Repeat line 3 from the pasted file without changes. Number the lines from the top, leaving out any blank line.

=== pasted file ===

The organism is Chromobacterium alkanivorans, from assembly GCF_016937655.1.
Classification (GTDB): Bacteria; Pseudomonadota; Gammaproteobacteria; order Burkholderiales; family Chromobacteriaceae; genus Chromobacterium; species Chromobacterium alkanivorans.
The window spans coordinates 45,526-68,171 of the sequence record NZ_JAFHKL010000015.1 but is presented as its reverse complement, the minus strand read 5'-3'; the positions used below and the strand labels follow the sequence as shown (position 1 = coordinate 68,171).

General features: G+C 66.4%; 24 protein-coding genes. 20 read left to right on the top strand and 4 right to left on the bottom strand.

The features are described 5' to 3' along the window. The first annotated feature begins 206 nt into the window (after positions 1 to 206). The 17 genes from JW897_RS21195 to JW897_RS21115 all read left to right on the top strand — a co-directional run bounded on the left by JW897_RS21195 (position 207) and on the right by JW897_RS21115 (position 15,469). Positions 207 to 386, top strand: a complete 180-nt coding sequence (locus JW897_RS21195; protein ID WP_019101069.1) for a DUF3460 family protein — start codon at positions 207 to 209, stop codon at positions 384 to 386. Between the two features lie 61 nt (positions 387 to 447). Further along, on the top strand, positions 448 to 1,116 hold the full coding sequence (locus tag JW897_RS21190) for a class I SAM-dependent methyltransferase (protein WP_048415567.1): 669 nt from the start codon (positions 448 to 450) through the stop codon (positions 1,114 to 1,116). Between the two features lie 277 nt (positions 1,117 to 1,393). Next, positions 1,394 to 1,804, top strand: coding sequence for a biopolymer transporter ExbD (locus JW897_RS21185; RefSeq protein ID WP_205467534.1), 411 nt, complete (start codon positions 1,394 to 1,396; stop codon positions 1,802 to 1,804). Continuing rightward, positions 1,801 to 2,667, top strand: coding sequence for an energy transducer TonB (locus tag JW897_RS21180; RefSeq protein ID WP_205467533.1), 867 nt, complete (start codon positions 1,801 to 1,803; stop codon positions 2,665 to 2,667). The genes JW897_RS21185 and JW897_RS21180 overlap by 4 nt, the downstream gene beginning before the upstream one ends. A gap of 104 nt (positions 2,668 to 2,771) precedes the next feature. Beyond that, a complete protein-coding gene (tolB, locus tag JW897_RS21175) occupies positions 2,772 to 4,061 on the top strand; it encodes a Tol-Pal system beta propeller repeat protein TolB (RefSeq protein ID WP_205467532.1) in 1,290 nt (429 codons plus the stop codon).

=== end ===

The window spans coordinates 45,526-68,171 of the sequence record NZ_JAFHKL010000015.1 but is presented as its reverse complement, the minus strand read 5'-3'; the positions used below and the strand labels follow the sequence as shown (position 1 = coordinate 68,171).